The study of emotion can be traced back to the early work of William James (1884). Consequently, it is hardly surprising that such a fundamental building block of human experience remains a fertile area for academic researchers and practitioners in fields as diverse as psychology, economics and marketing. Although there have been numerous calls for marketers to focus on touching customers’ emotions, a number of important gaps remain. We consider here, the notion that emotional intelligence mediates the impact of social influence attempts in consumer decision making. Specifically, we argue that emotional intelligence may serve to mute and/or lessen individual responses to persuasive communications. We then present a decisional model that can serve as a template for emotion- related decision making. Emotions are central to the actions of consumers (Bagozzi, Gopinath, & Nyer, 1999; Kotler, Kartajaya, & Setiawan, 2010), thus understanding the role of emotions in consumer decisionmaking and buying behavior is critical for effective retail decision-making (Levy & Weitz, 2007). Feelings-oriented factors influence consumer behavior, attitudes and purchasing decisions (Gardner, 1985). Emotion is an essential component of judgment and decision-making (Gohm & Clore, 2002; Schwarz & Clore, 1996), and emotions are thought to directly stimulate desire and initiate action (Bagozzi, 1992). Influence agents and moderator agents of consumer behavior may include emotions, feelings and relationships with others. Salovey and Mayer (1990) proposed a model that identified four different factors of emotional intelligence: the perception of emotion, the ability reason using emotions, the ability to understand emotion and the ability to manage emotions. It has subsequently been shown that emotional intelligence (EI) influences problem solving and workplace innovation (Jordan & Troth, 2004), interpersonal skills, (Brown & Moshavi, 2005; Jordan & Troth, 2004; Prati, Douglas, Ferris, Ammeter & Buckley, 2003), and motivation and enthusiasm (Abraham, 2004; Carmeli & Josman, 2006; Gardner & Stough, 2003). More recently, research has focused on how emotion influences consumer’s information processing (Lee & Sternthal, 1999), attitudes (Williams & Aaker, 2002), decision-making (Isen, 2001) and purchasing behavior (Kahn & Isen, 1993). For example, research has demonstrated that affectively pleasing atmospheres cause shoppers to have a positive affect toward the product as well as in the person’s decision-making (Hirschman & Holbrook, 1982). Emotion has also been shown to influence perception of the store’s image,
the number of items purchased, the amount of money spent, and even the time spent shopping (Cohen & Areni, 1998). Mano and Oliver (1993) found that positive and negative affect mediated the relationships between product judgment and customer satisfaction. Similarly, Stayman and Batra (1991) found that people viewing an ad while in a positive emotional state induced stronger positive feelings toward a product. Emotions may play a strong role in “impulse buying,” which in contrast to rational reflective purchasing, has been described as uncontrolled, spontaneous, and influenced by arousal and affect (Beatty & Ferrell, 1998; Faber & Vohs, 2004; Kacen & Lee, 2002), implying that the wish to acquire a product is elicited on the spot and creates a need for immediate gratification. Given the influence of emotions on consumer behavior, emotional intelligence should enable a consumer to regulate the effect their emotions may have on purchasing behavior. Emotional intelligence is “the ability to perceive emotions, to access and generate emotions so as to assist thought, to understand emotions and emotional knowledge, and to reflectively regulate emotions so as to so as to promote emotional and intellectual growth” (Mayer & Salovey, 1997) . Within the larger consumer research literature, Petty and Caccioppo (1986) have presented an important model of the persuasion process. The key ideas that underlie the Elaboration Likelihood Model are that attempts at persuasion can take one of two routes. The central route involves a more considered and deliberate approach where the soundness of the argument is assessed and analyzed. The peripheral approach to persuasion does not involve a careful elaboration of argument quality and tends to rely on such variables as source attractiveness, credibility, and other environmental and situational factors. An interesting offshoot of these conceptualizations is that many attempts at persuasion fall within this peripheral information processing model. For instance, in what has become a classic presentation of social influence, Cialdini (1984) identified six influence principles that lead people to say yes, when they really wanted to say no. Each of these principles is built upon rules that generally serve us well but within a peripheral sphere can be exploited. An example is the notion that people have a desire to be consistent and will often agree to large requests, if they have first agreed to a small request. Other tools of influence include the impact of scarcity, real and imagined authority, liking and reciprocity. Each of these elements could be used to influence consumer behavior, yet the degree of impact on the emotions and responses of the consumers may differ from one person to another. Consequently, we posit that a person’s level of emotional intelligence serves to moderate the effect of social influence on the consumer. Finally, we consider both the theoretical implications of this heuristic model as well as how this work can inform managerial decision making.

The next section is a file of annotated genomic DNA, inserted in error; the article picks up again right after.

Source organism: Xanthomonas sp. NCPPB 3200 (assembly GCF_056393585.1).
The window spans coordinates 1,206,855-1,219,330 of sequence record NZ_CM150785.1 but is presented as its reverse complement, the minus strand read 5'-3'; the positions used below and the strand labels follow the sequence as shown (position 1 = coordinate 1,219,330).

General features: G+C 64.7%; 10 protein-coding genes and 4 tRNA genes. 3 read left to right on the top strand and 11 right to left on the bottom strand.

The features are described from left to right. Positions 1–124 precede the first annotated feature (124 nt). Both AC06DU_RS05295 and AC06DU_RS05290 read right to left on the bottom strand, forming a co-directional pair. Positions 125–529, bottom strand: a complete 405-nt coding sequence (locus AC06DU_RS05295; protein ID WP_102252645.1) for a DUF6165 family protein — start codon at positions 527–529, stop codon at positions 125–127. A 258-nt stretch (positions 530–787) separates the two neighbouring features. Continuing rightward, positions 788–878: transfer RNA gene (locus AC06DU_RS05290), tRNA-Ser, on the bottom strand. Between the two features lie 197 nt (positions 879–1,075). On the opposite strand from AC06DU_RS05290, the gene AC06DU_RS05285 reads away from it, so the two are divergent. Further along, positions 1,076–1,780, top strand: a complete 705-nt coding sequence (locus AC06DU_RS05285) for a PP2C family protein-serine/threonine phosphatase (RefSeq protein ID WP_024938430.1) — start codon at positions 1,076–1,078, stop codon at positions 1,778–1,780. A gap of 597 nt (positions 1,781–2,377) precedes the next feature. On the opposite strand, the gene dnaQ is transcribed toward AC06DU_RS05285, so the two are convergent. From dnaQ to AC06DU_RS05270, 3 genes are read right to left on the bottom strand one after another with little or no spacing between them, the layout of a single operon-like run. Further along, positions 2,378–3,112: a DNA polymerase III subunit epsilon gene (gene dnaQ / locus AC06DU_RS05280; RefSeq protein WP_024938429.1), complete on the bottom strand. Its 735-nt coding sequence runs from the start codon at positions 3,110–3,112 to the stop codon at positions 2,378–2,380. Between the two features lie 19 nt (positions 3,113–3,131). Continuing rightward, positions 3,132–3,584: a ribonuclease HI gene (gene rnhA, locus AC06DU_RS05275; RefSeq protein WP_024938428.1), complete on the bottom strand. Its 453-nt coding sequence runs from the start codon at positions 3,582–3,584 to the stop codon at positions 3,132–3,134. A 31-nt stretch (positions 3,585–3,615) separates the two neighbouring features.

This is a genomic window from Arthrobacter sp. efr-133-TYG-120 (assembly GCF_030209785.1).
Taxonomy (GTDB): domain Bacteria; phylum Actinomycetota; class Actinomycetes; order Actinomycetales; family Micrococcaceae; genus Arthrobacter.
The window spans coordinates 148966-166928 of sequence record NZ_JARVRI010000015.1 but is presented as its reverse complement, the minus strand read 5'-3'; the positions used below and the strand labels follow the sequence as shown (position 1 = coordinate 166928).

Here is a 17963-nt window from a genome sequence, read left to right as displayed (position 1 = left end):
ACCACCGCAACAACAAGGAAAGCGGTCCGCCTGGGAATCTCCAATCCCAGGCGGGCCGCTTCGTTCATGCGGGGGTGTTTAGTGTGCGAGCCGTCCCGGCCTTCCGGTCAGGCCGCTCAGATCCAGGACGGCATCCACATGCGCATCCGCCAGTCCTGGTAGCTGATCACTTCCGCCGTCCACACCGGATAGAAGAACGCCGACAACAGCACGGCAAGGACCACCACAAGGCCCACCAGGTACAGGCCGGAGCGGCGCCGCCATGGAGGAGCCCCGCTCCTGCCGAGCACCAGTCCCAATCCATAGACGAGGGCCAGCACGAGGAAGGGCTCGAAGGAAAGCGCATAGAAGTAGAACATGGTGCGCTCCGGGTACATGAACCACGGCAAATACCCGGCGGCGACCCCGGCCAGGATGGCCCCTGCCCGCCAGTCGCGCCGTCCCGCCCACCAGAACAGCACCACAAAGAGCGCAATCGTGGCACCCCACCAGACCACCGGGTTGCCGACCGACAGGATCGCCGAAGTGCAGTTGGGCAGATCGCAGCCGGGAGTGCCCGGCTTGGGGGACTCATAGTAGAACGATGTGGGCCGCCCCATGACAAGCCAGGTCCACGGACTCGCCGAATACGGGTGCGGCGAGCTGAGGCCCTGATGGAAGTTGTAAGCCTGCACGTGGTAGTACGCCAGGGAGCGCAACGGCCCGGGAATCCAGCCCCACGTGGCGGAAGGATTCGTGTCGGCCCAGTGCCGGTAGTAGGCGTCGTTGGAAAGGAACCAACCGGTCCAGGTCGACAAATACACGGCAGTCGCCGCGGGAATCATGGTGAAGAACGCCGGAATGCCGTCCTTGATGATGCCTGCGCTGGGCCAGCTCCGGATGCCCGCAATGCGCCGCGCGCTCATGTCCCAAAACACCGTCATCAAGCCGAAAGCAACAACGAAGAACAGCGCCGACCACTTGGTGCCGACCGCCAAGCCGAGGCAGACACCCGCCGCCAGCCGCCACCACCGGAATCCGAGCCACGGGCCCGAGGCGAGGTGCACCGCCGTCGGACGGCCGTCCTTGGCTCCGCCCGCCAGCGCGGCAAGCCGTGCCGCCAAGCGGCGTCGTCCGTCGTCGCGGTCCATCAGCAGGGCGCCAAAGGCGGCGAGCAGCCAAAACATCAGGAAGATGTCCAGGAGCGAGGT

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Opengart, Rose and McCall, Michael, "Emotional Intelligence: The Antidote to Persuasion?" (2013). Association of Marketing Theory and Practice Proceedings 2013. 9.